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What's the purpose of array indices starting at 0 in most programming languages, in contrast to the ordinal way in which we refer to most things IRL (first, second, third, etc.)? What's the logic or utility behind that?

I'm completely used to it by now, but never stopped to think about the reason behind it.

Update: One benefit I read about from Googling is that for loops can have i < n if you want to go up to n.

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Because this is the natural order. Both Church numerals and Peano axioms introduces zero as the first number in the sequence. Starting counting from 1 is counter-intuitive. –  SK-logic Dec 16 '11 at 8:42

6 Answers 6

up vote 9 down vote accepted

Dijkstra lays out the reasoning in Why numbering should start at zero.

When dealing with a sequence of length N, the elements of which we wish to distinguish by subscript, the next vexing question is what subscript value to assign to its starting element...

when starting with subscript 1, the subscript range 1 ≤ i < N+1; starting with 0, however, gives the nicer range 0 ≤ i < N. So let us let our ordinals start at zero: an element's ordinal (subscript) equals the number of elements preceding it in the sequence. And the moral of the story is that we had better regard —after all those centuries!— zero as a most natural number.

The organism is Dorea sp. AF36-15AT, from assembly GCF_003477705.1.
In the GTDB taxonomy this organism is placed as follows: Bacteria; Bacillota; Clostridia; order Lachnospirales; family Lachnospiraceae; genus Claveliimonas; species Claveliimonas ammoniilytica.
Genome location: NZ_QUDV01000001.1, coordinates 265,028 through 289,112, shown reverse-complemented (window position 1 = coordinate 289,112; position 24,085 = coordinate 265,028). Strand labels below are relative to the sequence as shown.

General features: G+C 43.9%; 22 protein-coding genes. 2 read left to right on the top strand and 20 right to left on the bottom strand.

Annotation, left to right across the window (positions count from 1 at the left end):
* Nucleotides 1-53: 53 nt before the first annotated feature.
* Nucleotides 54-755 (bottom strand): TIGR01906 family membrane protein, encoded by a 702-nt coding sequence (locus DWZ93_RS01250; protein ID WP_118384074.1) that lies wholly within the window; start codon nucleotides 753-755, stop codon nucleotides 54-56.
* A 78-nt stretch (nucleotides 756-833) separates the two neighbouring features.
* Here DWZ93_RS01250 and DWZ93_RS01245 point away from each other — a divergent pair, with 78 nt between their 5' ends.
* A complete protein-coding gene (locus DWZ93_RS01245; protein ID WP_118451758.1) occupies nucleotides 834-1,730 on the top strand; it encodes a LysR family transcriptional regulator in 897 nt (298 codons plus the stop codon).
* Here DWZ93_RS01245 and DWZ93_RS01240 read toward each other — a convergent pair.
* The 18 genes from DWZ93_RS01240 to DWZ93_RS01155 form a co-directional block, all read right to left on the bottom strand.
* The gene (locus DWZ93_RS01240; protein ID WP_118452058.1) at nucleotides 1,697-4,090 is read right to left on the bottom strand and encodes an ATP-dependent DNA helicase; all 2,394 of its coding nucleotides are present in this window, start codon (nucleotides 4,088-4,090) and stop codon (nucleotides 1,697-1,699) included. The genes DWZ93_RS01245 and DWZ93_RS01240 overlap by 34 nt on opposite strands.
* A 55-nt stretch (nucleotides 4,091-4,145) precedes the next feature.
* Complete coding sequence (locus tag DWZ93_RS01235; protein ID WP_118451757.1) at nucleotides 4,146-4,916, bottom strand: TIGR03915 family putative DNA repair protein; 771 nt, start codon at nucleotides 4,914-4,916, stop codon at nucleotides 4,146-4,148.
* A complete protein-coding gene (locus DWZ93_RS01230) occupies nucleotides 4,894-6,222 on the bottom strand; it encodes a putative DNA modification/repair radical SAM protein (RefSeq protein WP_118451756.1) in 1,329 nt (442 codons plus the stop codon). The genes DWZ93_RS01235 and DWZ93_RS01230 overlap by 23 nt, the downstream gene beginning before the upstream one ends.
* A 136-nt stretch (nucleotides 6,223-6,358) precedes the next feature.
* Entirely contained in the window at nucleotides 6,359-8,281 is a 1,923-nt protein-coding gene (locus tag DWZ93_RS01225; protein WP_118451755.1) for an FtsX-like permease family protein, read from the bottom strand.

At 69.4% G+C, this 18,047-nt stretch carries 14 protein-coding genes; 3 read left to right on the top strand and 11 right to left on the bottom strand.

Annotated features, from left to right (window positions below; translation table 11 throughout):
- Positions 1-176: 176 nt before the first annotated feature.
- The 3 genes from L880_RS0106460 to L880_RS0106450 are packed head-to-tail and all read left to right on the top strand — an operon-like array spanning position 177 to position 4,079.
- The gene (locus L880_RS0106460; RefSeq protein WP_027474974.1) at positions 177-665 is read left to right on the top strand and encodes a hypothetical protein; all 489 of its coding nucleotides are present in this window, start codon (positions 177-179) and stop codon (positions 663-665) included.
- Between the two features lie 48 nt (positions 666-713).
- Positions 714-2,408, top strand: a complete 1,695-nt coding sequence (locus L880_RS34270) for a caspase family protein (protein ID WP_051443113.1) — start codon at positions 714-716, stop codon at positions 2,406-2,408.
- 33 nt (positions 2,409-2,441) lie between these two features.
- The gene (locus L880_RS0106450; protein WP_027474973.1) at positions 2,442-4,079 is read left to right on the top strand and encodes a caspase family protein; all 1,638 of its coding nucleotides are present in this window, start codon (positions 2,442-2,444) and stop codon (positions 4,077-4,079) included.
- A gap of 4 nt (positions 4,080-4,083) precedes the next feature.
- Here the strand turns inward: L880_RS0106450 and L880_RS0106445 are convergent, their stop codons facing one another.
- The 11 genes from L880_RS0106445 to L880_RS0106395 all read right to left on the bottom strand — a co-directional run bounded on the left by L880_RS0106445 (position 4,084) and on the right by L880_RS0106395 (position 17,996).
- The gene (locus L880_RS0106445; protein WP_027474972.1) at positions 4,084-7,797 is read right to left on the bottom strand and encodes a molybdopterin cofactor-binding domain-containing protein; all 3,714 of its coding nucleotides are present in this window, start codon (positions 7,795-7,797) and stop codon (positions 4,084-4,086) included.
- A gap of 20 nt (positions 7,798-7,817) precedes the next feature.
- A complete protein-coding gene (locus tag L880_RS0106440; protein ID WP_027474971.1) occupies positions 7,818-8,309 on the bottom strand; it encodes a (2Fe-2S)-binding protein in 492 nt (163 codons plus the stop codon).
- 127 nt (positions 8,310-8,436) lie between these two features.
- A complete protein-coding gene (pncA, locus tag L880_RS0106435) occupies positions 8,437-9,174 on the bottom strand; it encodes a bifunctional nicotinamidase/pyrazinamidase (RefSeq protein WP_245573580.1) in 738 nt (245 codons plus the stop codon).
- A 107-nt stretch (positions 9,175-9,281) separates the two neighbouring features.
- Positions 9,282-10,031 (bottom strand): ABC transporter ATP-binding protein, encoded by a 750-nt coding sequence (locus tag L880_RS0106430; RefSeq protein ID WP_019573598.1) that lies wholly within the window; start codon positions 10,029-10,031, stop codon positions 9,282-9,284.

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Though I wish I had a dollar for every for loop I've seen of the form: for(i=0; i<=N; i++). –  sarnold Dec 15 '11 at 21:11
@sarnold If your job is fixing bugs in software, you probably do have a dollar for every one of those you've seen. ;) –  Bill the Lizard Dec 15 '11 at 21:13
I want to state here, for the record, that I hate Edsger Dijkstra. –  Mr Lister Dec 15 '11 at 21:15

Dijkstra wrote a really interesting paper about this, in 1982: Why numbering should start at zero.

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When we're accessing item by index like a[i] the compiler converts it to [a+i]. So the index of first element is zero because [a+0] will give us 'a' that points to the first item in array. This is quite obviously for, say, C++ but not for more recent languages such as C#.

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You may google for it, there's been a lot of discussions about it. I'd say that the fact that the offset of the first element from the beginning (which it is) is zero certainly makes sense.

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Because Dijkstra said so.

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While this link may answer the question, it is better to include the essential parts of the answer here and provide the link for reference. Link-only answers can become invalid if the linked page changes. –  Rasman Nov 16 '12 at 4:57

In my old assembler days it was natural for the offset to start at zero.

dcl   foo(9)
ldx0  0 'offset to index register 0

lda   foo,x0 'get first element
adx0  1,du   'get 2nd
ldq   foo,x0

When looking at it from the perspective of the hardware it makes more sense.

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